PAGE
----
Not Having an Established Process
If you want to consistently hire great talent, you need to have a solid framework in place to do so. You need a clear process for attracting applicants, interviewing and evaluating candidates, closing the deal, and onboarding them into your organization. You also need to establish metrics and criteria for assessing candidates fairly. Having an established hiring process is necessary to be consistent and reliable.
Taking Too Long
In hiring, timing is everything. You need to approach your hiring process with a sense of urgency. You can’t wait weeks to schedule interviews. Pay attention to the calendar. Don’t let major holidays wreck your scheduling. Reach out to candidates and schedule interviews in a timely manner. Keep the date and don’t be tempted to re-schedule. Be quick to respond to their emails and follow up with them afterward. They are likely applying to many different organizations, so if you make the process difficult or inconvenient, you’ll be more likely to lose them to another company who is attending to the hiring process more effectively.
Not Using the Right Interview Techniques
Using targeted interviewing techniques will help you make more accurate hiring decisions. One technique that is works well yet is often overlooked, is called “contrary evidence.” Hiring managers tend to make decisions about candidates based on first impressions. This technique helps take inherent bias out of the process. For example, if you initially think the candidate is too inexperienced, change your perspective and ask the candidate questions designed to find out if this inexperience can actually be an advantage.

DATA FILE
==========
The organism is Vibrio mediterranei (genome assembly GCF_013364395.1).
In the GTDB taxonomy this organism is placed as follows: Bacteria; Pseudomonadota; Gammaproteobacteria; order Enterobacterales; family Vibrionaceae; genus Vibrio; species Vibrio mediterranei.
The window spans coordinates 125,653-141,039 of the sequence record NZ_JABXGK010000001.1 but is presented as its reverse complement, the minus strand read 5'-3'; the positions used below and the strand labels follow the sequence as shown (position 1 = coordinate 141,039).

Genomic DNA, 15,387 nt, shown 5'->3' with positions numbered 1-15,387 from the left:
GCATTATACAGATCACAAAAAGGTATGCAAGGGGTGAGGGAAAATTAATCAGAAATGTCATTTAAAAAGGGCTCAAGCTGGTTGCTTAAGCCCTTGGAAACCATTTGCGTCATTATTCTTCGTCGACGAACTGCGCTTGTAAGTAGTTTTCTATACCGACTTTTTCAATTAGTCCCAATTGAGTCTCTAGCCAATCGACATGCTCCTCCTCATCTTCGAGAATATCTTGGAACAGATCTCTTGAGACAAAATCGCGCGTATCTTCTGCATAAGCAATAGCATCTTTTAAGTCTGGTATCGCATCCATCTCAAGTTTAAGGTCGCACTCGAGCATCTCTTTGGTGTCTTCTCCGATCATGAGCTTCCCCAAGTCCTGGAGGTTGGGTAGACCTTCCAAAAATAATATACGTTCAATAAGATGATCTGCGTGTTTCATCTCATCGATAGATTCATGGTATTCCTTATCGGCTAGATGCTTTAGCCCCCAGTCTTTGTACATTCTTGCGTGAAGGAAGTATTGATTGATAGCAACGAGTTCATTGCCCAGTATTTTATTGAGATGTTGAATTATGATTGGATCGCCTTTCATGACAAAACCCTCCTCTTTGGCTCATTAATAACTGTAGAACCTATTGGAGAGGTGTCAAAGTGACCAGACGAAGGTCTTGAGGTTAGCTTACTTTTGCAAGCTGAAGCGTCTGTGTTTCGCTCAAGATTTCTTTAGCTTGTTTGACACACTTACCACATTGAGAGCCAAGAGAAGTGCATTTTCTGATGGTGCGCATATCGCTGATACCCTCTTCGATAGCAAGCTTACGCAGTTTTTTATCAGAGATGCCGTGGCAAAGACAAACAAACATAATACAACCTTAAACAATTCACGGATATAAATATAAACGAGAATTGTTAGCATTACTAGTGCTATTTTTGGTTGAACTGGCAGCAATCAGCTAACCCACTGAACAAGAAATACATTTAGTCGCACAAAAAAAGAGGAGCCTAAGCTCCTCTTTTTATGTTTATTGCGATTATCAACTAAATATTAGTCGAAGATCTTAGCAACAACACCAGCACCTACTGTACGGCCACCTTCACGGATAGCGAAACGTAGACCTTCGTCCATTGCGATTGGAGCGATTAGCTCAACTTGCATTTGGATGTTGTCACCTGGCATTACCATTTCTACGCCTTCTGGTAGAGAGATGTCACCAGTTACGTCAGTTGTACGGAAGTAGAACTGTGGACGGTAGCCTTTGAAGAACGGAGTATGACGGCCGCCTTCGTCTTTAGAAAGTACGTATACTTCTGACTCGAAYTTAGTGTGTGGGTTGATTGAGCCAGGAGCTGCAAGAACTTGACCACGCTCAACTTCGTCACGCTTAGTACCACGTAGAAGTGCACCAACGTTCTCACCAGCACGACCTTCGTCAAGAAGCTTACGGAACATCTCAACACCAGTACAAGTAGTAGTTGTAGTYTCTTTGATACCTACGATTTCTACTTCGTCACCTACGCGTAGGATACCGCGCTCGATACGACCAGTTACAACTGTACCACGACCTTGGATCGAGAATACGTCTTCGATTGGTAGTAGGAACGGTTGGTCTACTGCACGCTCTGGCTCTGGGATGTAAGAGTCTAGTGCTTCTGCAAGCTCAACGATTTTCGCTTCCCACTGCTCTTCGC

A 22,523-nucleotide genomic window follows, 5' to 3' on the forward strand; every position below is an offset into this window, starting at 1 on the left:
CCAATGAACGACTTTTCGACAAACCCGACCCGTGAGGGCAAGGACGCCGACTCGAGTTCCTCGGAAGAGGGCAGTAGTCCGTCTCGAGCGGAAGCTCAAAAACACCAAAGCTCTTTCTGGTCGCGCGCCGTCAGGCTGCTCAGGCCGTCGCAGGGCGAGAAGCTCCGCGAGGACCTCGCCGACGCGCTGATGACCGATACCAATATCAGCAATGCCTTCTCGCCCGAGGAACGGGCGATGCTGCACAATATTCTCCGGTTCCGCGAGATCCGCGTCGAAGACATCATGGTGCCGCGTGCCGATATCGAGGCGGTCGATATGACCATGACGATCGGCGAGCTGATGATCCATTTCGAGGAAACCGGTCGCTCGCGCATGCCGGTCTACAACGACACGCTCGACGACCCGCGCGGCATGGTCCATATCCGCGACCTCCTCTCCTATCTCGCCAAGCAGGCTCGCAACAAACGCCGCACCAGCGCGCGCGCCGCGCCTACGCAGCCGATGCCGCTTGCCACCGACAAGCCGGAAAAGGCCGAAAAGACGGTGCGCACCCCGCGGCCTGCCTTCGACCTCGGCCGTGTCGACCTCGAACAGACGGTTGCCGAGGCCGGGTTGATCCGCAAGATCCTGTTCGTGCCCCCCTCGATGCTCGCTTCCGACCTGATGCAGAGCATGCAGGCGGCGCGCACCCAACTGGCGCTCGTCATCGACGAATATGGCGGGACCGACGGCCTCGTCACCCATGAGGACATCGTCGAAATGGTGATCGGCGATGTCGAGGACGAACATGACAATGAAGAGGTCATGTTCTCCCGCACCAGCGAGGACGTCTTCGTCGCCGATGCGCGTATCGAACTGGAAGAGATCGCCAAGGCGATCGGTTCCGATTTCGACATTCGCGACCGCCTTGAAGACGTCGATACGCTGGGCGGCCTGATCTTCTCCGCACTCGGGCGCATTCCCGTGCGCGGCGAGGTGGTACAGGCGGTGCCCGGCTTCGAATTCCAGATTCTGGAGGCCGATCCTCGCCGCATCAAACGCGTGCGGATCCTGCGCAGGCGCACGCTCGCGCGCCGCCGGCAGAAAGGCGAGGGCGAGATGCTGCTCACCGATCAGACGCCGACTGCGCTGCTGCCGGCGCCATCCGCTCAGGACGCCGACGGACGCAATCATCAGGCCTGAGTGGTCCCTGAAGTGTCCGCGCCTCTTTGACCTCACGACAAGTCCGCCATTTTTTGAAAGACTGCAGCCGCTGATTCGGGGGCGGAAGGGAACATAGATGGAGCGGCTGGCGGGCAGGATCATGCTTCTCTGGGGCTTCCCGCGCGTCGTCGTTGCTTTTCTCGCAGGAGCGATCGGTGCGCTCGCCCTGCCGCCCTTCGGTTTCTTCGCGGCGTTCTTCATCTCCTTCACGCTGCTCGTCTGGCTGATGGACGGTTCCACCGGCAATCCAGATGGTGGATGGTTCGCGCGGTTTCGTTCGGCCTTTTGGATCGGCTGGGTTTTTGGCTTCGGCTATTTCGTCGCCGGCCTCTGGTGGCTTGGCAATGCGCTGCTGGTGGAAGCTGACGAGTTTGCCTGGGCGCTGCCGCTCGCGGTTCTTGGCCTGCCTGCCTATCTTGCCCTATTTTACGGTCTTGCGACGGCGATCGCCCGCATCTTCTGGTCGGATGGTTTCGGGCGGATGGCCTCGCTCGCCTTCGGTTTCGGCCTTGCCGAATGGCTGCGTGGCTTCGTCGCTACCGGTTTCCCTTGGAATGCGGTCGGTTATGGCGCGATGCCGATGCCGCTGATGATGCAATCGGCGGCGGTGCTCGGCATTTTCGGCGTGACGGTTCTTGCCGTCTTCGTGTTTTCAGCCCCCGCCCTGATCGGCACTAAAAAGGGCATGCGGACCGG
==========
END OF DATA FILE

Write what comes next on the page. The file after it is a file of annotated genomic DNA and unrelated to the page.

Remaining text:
Not Recognizing Capacity
Another mistake to avoid is not recognizing an individual’s capacity. We often have biased ideas about what skills and traits are most useful. It is important to recognize that everyone has different capacities and unique genius. When hiring, try to identify distinctive talents in candidates. You want to find people who have skills and specialties that complement the skills of others within the organization.
Not Setting up an Onboarding Program
Too often, organizations conclude their hiring process when the offer is accepted. Onboarding, however, is one of the most important aspects of hiring. Once you hire a candidate, you need to make sure they have the resources and tools they need to succeed in their new job. Pair new hires up with a senior team member who knows the ropes. This relationship will help new hires learn the ropes, help them feel more comfortable, and foster a sense of belonging.
If you’re struggling to attract and retain great talent, it’s time to rethink your hiring process. The most effective hiring strategies start with a solid process, a sense of urgency, targeted interview techniques, recognizing people’s unique capacities, and a strong onboarding program.
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